The Philippine Star - - OPINION - ALEX MAGNO

What hap­pens when you rat­tle your saber and then find out your horse has gone astray? Ask Don­ald Trump.

Last week, the gaffe-prone US Pres­i­dent an­nounced he was dis­patch­ing a pow­er­ful “ar­mada” to the Korean penin­sula. Py­ongyang was then pre­par­ing to ob­serve the birth an­niver­sary of founder Kim Il-sung. This was the holi­est day on the North Korean cal­en­dar and is usu­ally marked by mis­sile launches.

Trump seems to have sug­gested his “ar­mada” would shoot down any mis­sile Py­ongyang launched. He did sound like he was draw­ing a line against the ex­as­per­at­ing North Korean ob­ses­sion with build­ing nu­clear mis­sile ca­pa­bil­ity, an ob­ses­sion that puts the en­tire re­gion in dis­tress.

The North Kore­ans did at­tempt to launch a mis­sile. But this one ex­ploded shortly after blast­ing off. No men­tion of the in­ci­dent ap­peared in the Her­mit King­dom’s tightly con­trolled press. How­ever, the South Kore­ans and the Amer­i­cans de­tected the launch.

On that tense week­end, US Vice Pres­i­dent Mike Pence was on the DMZ, do­ing his own saber rat­tling. He warned Py­ongyang the US is no longer main­tain­ing its strat­egy of pa­tience re­gard­ing the North’s nu­clear weapons tin­ker­ing. All op­tions, says Pence, is on the ta­ble. Those re­marks call up im­ages of the US bomb­ing of a Syrian air base from which chem­i­cal weapons were de­liv­ered and the more re­cent use of Amer­ica’s largest con­ven­tional bomb to oblit­er­ate an ISIS base in Afghanistan.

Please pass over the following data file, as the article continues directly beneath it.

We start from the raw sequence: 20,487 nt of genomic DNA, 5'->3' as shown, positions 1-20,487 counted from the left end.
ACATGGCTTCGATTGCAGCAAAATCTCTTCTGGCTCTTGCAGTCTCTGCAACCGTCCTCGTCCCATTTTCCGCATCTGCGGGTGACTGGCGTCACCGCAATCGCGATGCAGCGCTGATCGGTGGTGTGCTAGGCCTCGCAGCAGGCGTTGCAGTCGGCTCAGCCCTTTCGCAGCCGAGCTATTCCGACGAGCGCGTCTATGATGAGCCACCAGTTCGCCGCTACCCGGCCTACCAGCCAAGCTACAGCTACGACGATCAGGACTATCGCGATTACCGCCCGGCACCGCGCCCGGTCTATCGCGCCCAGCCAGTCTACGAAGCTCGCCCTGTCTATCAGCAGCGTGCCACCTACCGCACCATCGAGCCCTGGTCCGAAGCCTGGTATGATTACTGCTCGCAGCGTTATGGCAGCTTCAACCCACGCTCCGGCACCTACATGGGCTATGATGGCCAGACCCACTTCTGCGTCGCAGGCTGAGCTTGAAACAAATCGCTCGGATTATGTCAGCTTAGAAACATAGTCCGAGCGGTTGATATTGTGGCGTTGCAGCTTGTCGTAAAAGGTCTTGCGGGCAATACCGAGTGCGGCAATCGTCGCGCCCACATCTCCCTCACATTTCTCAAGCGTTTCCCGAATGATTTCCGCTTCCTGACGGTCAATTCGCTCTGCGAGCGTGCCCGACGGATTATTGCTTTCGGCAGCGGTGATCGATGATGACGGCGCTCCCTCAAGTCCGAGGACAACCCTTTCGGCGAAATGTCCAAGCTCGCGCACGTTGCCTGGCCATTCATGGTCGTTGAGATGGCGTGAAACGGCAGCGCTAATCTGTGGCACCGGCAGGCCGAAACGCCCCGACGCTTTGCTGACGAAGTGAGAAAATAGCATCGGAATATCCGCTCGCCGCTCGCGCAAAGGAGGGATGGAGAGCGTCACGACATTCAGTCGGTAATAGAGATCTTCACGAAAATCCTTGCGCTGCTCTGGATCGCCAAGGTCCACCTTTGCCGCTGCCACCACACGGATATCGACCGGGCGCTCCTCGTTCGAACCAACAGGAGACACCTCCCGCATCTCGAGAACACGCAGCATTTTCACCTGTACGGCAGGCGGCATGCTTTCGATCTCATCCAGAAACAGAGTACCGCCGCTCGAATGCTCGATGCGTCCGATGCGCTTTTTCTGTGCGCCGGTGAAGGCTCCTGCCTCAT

Mean­while, US Sec­re­tary of State Rex Tiller­son was press­ing on Amer­ica’s Euro­pean al­lies to re­view the lift­ing of sanc­tions against Iran. Al­though there is no ev­i­dence Tehran re­vived its nu­clear pro­gram, the coun­try is ac­tively sup­port­ing groups the US con­sid­ers ter­ror­ist.

Then some­one pulled the rug from un­der the Trump teams full court press.

The me­dia out­lets Trump loves to hate dis­cov­ered that the “ar­mada,” ba­si­cally the car­rier bat­tle group led by the USS Carl Vin­son, sailed south from Sin­ga­pore to­ward the In­dian Ocean for sched­uled ex­er­cises with the Aus­tralian Navy. Had a skir­mish bro­ken out dur­ing the “Day of the Sun” ac­tiv­i­ties in Py­ongyang, Trump would not have had his car­rier bat­tle group any­where near the scene.

There was a cer­tain ur­gency in Trump’s tone when he talked about his “ar­mada.” It sounded as if the US Navy was charg­ing to­ward the Korean penin­sula to frus­trate any North Korean show of force. Amer­ica’s friends were quite happy by the muscular Trump re­sponse – only to be dis­ap­pointed later when it was con­firmed the car­rier bat­tle group was ac­tu­ally in an­other ocean.

Trump’s pro­cliv­ity for in­ac­cu­rate ut­ter­ance is le­gendary. But this one is par­tic­u­larly dev­as­tat­ing for the cred­i­bil­ity of US strate­gic pol­icy. All the tough talk from Trump and Pence, it turns out, was not backed up by ac­tual de­ploy­ment of fire­power.